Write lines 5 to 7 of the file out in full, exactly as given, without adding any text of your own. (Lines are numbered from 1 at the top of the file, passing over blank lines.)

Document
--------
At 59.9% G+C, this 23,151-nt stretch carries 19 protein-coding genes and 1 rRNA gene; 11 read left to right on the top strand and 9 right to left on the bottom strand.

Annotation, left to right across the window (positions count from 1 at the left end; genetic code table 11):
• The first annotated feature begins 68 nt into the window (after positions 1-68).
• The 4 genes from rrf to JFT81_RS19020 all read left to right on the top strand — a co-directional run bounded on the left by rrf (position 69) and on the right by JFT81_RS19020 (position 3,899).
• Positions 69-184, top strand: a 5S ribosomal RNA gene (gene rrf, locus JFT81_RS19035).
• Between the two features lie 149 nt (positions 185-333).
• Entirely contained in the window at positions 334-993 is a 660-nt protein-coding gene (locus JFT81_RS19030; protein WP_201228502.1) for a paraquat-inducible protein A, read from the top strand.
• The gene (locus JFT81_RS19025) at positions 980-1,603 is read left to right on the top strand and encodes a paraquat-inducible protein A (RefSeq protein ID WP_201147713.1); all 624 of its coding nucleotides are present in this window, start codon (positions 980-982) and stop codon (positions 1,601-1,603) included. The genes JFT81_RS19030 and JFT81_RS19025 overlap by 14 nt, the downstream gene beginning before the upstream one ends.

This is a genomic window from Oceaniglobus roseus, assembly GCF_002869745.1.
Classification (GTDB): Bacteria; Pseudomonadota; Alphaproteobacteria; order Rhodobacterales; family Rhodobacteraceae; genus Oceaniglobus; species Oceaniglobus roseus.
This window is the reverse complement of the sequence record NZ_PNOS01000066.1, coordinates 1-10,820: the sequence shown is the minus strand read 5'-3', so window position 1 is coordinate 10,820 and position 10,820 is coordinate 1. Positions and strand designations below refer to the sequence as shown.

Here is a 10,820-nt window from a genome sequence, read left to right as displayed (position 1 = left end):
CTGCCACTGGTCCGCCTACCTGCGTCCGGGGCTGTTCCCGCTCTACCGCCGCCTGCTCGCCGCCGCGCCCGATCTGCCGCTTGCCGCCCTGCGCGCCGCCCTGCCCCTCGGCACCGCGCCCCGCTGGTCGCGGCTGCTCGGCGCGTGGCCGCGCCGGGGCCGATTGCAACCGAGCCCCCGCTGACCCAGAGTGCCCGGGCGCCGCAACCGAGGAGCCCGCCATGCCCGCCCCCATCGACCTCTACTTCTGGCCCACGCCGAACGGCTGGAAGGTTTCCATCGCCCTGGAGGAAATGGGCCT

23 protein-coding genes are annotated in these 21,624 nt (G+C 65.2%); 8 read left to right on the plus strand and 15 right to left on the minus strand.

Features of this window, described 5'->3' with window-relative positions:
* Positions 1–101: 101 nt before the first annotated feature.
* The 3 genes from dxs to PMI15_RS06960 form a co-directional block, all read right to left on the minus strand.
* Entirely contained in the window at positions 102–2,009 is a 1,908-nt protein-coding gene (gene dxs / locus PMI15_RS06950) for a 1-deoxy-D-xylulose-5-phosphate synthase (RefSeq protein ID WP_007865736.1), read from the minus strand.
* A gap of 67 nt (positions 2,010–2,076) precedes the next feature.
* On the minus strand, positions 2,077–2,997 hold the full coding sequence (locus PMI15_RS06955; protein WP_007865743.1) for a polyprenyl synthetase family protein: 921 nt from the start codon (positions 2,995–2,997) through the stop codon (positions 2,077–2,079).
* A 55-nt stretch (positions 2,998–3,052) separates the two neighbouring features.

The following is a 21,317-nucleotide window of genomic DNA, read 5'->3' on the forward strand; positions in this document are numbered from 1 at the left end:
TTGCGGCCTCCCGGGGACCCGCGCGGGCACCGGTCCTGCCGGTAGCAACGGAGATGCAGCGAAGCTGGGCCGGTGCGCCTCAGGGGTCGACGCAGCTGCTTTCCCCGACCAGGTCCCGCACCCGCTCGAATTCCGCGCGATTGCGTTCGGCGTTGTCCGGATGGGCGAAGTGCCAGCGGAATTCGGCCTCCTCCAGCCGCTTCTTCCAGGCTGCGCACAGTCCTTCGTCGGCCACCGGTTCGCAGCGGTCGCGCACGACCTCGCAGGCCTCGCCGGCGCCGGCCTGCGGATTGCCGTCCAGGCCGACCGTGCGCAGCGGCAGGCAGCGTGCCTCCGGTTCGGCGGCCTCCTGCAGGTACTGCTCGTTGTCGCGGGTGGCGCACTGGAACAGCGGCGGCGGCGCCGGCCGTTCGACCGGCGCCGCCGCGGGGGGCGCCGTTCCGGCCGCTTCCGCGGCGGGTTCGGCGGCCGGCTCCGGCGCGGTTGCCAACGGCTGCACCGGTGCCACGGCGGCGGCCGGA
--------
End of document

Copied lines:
• Positions 69-184, top strand: a 5S ribosomal RNA gene (gene rrf, locus JFT81_RS19035).
• Between the two features lie 149 nt (positions 185-333).
• Entirely contained in the window at positions 334-993 is a 660-nt protein-coding gene (locus JFT81_RS19030; protein WP_201228502.1) for a paraquat-inducible protein A, read from the top strand.